Pass is the standard password manager for Unix systems. It follows the Unix philosophy.
Pass saves passwords in text files and encrypts them using a gpg key. The folder structure containing the encrypted files is the pass store. Sharing a pass store without handing over the gpg key requires a gpg key exchange. Git is integrated into the pass cli and is used as version control system.
This document is a guideline for users which require access to a shared pass store and is also a documentation of how to set up a shared pass store. The first part elaborates the process of creating a shared pass store and the second part shows how collaboration from the perspective of a user looks like.
Intrigued by the title you might ask your self: What is the reason to store ether in a software wallet? Well, If you have cryptocoins on an exchange platform there is always the risk of the account getting hacked or the platform goes offline (see MtGox). Exchange platforms for cryptocoins are not as regulated and institutionalized as banks and trading centers are. The risk is in favor of the provider. To assert full control of your coins aka your money it is recommended to store them in a wallet.
I’ve tried many ways to assign permissions for an Active Directory group on a Exchange (2010) mailbox, but it’s simply not possible.
Fortunately nothing’s impossible with PowerShell.
The following script can handle this issue by:
This might not be best practise but based on the situation you as administrator have to enable this feature.
Making distribution lists externally available is great for spammers, so if you enable this feature, do this as less as possible.
To enable a exchange distribution list for external use I recommand to use this simple PowerShell command:
Set-DistributionGroup <groupname> -RequireSenderAuthenticationEnabled $false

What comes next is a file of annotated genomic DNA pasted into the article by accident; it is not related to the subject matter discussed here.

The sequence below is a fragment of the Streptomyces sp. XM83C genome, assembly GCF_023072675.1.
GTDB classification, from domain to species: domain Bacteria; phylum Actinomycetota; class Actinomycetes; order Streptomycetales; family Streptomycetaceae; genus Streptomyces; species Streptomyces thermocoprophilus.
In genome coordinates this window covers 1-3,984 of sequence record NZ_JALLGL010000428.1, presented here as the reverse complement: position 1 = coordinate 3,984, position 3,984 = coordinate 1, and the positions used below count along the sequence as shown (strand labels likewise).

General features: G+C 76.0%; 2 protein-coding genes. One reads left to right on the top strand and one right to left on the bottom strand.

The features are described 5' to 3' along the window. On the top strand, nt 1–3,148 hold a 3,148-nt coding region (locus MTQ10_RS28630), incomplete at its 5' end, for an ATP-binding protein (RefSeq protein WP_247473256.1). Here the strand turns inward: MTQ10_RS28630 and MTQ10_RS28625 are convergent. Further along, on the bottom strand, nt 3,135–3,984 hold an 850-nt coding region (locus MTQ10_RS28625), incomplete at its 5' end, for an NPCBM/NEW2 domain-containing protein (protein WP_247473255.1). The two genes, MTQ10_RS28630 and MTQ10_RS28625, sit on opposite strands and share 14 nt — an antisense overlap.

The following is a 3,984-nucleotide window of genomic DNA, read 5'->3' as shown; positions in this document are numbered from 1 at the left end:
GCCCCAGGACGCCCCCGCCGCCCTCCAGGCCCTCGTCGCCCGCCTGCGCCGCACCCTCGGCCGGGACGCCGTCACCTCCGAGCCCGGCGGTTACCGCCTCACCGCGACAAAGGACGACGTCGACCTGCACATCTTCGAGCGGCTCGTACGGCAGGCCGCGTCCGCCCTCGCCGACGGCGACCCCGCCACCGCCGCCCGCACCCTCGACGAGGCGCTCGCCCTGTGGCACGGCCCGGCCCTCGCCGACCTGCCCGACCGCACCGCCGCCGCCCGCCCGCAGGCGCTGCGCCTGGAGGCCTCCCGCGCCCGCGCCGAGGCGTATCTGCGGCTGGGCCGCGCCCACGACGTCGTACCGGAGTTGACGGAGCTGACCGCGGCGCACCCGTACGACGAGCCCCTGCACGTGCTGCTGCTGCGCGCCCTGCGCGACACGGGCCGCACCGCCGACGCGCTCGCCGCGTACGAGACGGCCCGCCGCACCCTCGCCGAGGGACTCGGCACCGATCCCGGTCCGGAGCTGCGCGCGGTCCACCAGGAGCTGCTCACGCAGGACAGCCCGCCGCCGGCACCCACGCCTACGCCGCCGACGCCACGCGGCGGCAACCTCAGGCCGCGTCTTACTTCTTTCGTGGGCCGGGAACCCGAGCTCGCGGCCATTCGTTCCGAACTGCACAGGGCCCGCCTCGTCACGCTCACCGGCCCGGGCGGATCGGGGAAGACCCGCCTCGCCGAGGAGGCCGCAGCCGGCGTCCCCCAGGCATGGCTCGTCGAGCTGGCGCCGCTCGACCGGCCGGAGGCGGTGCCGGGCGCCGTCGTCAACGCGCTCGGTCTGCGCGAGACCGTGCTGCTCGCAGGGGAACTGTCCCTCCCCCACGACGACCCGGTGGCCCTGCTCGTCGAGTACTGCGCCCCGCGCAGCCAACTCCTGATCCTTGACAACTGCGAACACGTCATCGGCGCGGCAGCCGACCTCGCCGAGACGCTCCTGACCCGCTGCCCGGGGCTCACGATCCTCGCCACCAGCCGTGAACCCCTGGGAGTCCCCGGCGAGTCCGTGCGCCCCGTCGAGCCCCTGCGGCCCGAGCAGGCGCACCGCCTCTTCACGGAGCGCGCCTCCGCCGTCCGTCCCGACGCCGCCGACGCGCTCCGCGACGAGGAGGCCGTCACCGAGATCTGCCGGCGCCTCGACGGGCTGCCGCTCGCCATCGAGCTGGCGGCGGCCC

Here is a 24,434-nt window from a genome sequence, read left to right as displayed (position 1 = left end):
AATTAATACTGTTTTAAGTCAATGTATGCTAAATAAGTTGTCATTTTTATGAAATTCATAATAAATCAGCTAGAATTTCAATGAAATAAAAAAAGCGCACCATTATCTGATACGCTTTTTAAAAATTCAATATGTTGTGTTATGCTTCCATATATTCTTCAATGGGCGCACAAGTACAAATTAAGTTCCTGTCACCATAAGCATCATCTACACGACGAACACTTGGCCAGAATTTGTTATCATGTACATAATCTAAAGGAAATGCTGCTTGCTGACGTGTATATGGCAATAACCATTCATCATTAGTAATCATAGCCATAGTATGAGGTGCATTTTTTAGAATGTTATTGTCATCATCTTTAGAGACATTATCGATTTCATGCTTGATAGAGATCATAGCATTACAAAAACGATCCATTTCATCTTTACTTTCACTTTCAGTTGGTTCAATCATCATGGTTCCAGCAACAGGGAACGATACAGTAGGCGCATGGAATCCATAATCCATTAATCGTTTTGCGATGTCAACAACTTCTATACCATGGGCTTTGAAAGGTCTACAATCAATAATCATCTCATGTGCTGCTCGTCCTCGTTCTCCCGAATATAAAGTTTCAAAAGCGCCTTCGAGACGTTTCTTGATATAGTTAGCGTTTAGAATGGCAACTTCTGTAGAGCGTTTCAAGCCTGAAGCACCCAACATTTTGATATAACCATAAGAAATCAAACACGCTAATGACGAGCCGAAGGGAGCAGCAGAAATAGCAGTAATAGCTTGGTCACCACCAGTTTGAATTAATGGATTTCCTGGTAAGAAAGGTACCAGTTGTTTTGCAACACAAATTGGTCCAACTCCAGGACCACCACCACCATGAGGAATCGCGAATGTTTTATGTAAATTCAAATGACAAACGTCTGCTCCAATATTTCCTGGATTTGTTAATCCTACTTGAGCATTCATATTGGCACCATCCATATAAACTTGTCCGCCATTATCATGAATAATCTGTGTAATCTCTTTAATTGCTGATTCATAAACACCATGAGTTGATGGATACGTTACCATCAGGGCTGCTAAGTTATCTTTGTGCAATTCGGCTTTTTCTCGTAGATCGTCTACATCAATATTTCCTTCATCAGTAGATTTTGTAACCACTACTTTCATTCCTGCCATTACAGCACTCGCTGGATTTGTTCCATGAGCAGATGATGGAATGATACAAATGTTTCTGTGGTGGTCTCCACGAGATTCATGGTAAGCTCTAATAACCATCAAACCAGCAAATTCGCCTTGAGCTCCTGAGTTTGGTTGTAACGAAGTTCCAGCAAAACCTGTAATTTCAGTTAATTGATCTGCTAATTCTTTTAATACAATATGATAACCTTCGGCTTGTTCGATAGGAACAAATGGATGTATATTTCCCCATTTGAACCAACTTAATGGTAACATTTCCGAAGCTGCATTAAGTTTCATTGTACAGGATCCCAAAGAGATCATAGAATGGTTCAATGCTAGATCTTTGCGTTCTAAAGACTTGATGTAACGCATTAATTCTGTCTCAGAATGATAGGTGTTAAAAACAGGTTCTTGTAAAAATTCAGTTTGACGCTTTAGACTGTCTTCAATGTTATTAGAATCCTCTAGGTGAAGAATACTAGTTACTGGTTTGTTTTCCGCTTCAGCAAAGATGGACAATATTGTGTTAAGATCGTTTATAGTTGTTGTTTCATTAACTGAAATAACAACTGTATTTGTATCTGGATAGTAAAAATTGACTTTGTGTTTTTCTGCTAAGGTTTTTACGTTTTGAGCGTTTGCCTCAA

One of my company’s requirements is the retention time of 10 years for user accounts and their mailbox data, I have to admit, this might not be common or even recommended.
However I have to deal with it.
One problem to face is the availabilty of user account names, by the number of about 500 employees there’s a hight change that two or even more people are having the same name.
To clean up the available names in the system I’ve written a script that renames a users identity and the mailboxes address.
So let’s see what this script does:
To alter the Exchange owa policies you can access them Using the Office365 administration site and navigate to the Exchange section. In the default policy editor are only limited options available.
With Office365 connected with an ADFS you have to redesgin your Exchange distribution groups. ADFS only syncs distribution groups that have these definitions:
Group scope is universal
- Group type is distribution
- Group members have to be users
- Yes, it’s not possible to have security groups or something else as distribution group members.
My idea was simple, I’m developing a script that creates for every OU and child OU I’m chosing in the ActiveDirectory structure a distribution list containing the users of the chosen OU recursively.
Since Exchange 2010 the graphical console doesn’t support the same functionality as the PowerShell Exchange console, it’s possible that there occur some exotic errors or a lack of functionality while working with the graphical console. I recommend to use only the Exchange PowerShell console for administrative work.
For example: I had to update the offline address book, I’ve deleted some distribution groups, updated the address list and the offline book, all with the graphical console. Result the address book still wasn’t up to date in the Outlook client after downloading the offline address book.
So I did the same thing with PowerShell:
Get-OfflineAddressbook | Update-OfflineAddressbook
Get-ClientAccessServer | Update-FileDistributionService
And hurray everything worked.
This post is part of my Office365 experience. Today I’ve made a script to get startet with the ExchangeOnline PowerShell console.
Every time a user logged in for the first time into the Office365 Outlook webapp, he had to set his regional configuration.